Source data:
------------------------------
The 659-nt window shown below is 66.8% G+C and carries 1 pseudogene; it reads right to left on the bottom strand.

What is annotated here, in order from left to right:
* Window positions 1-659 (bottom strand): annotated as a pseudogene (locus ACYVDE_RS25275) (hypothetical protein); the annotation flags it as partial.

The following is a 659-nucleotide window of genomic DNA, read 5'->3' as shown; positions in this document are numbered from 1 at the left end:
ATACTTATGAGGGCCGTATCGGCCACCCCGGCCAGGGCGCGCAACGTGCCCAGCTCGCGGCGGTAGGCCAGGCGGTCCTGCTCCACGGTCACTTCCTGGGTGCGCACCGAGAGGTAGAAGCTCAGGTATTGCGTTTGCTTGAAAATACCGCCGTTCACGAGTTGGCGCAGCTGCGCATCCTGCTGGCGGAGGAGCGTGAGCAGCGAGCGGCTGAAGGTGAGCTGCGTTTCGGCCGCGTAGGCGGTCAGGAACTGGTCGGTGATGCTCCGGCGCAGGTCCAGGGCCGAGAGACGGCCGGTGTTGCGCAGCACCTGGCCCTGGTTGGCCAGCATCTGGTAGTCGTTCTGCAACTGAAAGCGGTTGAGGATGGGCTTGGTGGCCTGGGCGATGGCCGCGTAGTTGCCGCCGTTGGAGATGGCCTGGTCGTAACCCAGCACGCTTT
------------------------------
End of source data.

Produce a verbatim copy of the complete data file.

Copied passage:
The 659-nt window shown below is 66.8% G+C and carries 1 pseudogene; it reads right to left on the bottom strand.

What is annotated here, in order from left to right:
* Window positions 1-659 (bottom strand): annotated as a pseudogene (locus ACYVDE_RS25275) (hypothetical protein); the annotation flags it as partial.

The following is a 659-nucleotide window of genomic DNA, read 5'->3' as shown; positions in this document are numbered from 1 at the left end:
ATACTTATGAGGGCCGTATCGGCCACCCCGGCCAGGGCGCGCAACGTGCCCAGCTCGCGGCGGTAGGCCAGGCGGTCCTGCTCCACGGTCACTTCCTGGGTGCGCACCGAGAGGTAGAAGCTCAGGTATTGCGTTTGCTTGAAAATACCGCCGTTCACGAGTTGGCGCAGCTGCGCATCCTGCTGGCGGAGGAGCGTGAGCAGCGAGCGGCTGAAGGTGAGCTGCGTTTCGGCCGCGTAGGCGGTCAGGAACTGGTCGGTGATGCTCCGGCGCAGGTCCAGGGCCGAGAGACGGCCGGTGTTGCGCAGCACCTGGCCCTGGTTGGCCAGCATCTGGTAGTCGTTCTGCAACTGAAAGCGGTTGAGGATGGGCTTGGTGGCCTGGGCGATGGCCGCGTAGTTGCCGCCGTTGGAGATGGCCTGGTCGTAACCCAGCACGCTTT